IRS BEGINS CORRECTING TAX RETURNS

IRS begins correcting tax returns. The Internal Revenue Service will begin issuing refunds to eligible taxpayers who paid taxes on 2020 unemployment compensation that the recently enacted American Rescue Plan later excluded from taxable income. The IRS identified over 10 million taxpayers who filed tax returns prior to the American Rescue Plan of 2021 becoming law and is reviewing those tax returns to determine the correct taxable amount of unemployment compensation and tax. This could result in a refund, a reduced balance due or no change to the taxable amount. This may also help those who would need tax resolution for other tax year debts. These corrections are being made automatically, in a phased approach, easing the burden on taxpayers. The first phase is underway and includes the simplest returns. The next phase will include the more complex tax returns which anticipates will take through the end of summer to review and correct. IRS begins correcting tax returns.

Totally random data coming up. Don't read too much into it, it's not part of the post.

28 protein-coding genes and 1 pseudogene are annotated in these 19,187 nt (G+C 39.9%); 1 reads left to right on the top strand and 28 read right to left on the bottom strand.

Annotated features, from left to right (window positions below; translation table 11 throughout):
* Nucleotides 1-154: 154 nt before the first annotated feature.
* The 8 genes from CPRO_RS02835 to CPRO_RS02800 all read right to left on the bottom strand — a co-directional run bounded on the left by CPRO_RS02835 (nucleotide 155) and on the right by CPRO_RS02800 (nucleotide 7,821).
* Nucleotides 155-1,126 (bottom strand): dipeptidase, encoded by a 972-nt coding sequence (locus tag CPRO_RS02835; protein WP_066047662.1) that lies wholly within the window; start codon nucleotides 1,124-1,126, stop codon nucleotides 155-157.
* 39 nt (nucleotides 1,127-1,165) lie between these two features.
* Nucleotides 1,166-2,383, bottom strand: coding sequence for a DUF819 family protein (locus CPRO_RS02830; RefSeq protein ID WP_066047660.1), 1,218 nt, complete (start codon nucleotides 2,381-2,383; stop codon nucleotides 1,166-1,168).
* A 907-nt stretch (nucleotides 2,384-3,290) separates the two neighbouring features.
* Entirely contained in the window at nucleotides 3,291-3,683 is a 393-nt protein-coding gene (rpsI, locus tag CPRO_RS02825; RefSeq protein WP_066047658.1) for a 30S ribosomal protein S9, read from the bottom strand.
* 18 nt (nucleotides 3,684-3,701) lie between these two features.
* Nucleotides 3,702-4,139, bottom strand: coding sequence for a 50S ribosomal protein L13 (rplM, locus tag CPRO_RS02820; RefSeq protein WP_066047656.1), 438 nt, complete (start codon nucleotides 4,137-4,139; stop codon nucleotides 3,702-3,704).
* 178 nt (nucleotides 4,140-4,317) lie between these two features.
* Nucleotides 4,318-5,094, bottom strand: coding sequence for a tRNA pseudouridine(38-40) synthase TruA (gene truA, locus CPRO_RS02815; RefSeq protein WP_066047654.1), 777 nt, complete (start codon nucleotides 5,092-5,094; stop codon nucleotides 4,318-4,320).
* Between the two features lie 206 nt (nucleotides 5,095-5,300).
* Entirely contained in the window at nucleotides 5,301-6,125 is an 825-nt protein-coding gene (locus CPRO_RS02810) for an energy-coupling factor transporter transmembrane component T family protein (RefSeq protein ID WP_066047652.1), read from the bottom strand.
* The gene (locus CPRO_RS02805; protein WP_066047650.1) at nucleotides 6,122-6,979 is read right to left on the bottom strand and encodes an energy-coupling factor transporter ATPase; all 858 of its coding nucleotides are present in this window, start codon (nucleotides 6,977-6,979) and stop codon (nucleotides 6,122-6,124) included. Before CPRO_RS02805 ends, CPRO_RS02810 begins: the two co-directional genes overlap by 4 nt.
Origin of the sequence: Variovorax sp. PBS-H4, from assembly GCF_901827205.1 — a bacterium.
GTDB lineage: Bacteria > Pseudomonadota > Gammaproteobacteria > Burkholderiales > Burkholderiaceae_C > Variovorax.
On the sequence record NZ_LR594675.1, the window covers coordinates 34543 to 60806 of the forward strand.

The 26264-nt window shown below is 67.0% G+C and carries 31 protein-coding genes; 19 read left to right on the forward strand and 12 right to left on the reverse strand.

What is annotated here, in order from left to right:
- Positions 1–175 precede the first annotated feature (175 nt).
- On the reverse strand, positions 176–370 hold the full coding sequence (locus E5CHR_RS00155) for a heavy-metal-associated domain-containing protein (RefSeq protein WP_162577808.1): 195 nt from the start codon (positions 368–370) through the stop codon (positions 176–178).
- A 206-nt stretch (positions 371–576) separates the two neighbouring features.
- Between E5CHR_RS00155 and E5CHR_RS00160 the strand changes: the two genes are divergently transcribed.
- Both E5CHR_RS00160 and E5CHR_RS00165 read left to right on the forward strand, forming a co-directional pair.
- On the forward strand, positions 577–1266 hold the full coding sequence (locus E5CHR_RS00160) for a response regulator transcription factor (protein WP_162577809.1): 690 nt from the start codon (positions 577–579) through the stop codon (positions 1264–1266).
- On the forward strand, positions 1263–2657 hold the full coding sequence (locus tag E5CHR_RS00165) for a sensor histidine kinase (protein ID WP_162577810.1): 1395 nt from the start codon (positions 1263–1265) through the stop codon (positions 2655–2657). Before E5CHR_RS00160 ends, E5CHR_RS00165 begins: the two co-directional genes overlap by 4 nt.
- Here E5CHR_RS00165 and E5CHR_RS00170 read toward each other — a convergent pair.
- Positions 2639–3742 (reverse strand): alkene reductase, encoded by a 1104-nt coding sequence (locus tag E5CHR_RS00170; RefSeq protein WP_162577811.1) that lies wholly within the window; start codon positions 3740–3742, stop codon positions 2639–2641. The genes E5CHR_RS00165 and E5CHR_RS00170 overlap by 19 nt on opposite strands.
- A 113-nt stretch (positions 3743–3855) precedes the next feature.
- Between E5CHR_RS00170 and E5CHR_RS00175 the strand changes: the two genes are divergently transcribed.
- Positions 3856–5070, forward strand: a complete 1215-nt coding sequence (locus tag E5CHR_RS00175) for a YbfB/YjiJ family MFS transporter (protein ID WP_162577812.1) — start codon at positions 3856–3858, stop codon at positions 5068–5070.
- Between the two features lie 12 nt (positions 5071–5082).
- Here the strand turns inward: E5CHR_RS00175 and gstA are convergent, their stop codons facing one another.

The first phase of adjustments is being made for single taxpayers who had the simplest returns, such as those filed by taxpayers who did not claim children or any refundable tax credits. The IRS will issue refunds resulting from this effort by direct deposit for taxpayers who provided bank account information on their 2020 tax return. If valid bank account information is not available, the refund will be mailed as a paper check to the address of record. The IRS will continue to send refunds until all identified tax returns have been reviewed and adjusted. These refunds are or certain federal nontax debts subject to normal offset rules, such as past due federal tax, state income tax, state unemployment compensation debts, spousal support, or certain federal nontax debts (i.e. student loans). The IRS will send a separate notice to the taxpayer if the refund is offset to pay any unpaid debts. The IRS will send taxpayers a notice explaining the corrections, which they should expect within 30 days of when the correction is made. Taxpayers should keep any notices they receive for their records. Taxpayers should review their return after receiving their IRS notices.